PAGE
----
Charles Garabedian, A Retrospective
I recently attended a preview of the Charles Garabedian: A Retrospective exhibition at the Santa Barbara Museum of Art, which will be on view through April 17. It was an absolute delight to have the artist himself on site to guide us through his works that SBMA Curator of Contemporary Art, Julie Joyce, selected for the exhibition. “Chuck,” as Ms. Joyce referred to Mr. Garabedian, shared insights – often humorous and self-deprecating – on the subject matter of the paintings, his process and inspirations.
I’m not an art expert or critic and my words wouldn’t do the artist justice, so the point of this post is to urge you to go SEE the exhibition for yourself! Why? You’ll be moved. Here’s the official scoop from the eloquent experts at SBMA who shed light on why Charles Garabedian is an artist we should all be familiar with:
This exhibition represents the first important museum presentation and catalog in 28 years devoted to the art of Charles Garabedian. Bringing together approximately 60 works created by the artist, the exhibition represents his entire career with an emphasis on paintings and drawings produced during the years since his first (and last) major solo museum exhibitions in 1983. With a career that spans nearly 50 years, Garabedian explores themes of war, music, the body, dismemberment, heroism, comic pretension, love, and death-all conveyed with a sense of immediacy, intimacy, and poignancy. Underlying the work is the artist’s own elegiac confrontation with the joys and struggles that pervade our daily lives.
Each painting or drawing creates its own world yet also reflects the turbulent times in which it was made. Garabedian’s accomplishments and influence among artists on the West Coast in the last 30 years have been substantial. His persistently individual exploration of figure, landscape and subject matter paved the way for new generations of artists who demonstrated a renewed focus on imaginative representations of the figure.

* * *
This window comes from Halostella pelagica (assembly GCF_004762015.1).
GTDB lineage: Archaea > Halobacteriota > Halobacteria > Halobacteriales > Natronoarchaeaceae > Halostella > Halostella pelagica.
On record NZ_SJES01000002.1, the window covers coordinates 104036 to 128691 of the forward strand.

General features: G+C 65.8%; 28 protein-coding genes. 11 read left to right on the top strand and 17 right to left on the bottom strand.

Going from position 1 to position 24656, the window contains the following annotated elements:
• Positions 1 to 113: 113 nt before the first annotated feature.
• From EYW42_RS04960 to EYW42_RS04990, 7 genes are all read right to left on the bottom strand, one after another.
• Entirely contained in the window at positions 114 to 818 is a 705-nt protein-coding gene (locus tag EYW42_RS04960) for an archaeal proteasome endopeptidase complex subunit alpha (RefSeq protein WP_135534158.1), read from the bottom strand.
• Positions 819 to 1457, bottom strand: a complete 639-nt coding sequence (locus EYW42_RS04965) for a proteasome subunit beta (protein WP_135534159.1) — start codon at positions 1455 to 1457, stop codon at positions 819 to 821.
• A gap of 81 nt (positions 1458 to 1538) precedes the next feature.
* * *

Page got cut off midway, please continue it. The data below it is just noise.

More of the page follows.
The exhibition is spread out among four galleries, grouped chronologically, making it easy to digest and interesting to see how his style evolves while common threads carry throughout. Mr. Garabedian explained that the three most important things to him when painting are “the primal, archetypal and monumental.” I was amused by a quote from him on the description accompanying the The Philosopher, explaining why the figure is missing his left arm: “Philosophers think and talk a lot but the world happens with or without them.”
Go spend some time in the world as seen through the eyes and paintbrush of Charles Garabedian. Santa Barbara Museum of Art is open Tuesday-Sunday 11am-5pm. You can take your own virtual behind the scenes tour on the museum’s blog. Better yet, hear from the artist in person at a panel discussion to be held Feb. 24 as part of the well-rounded related programming surrounding the exhibition.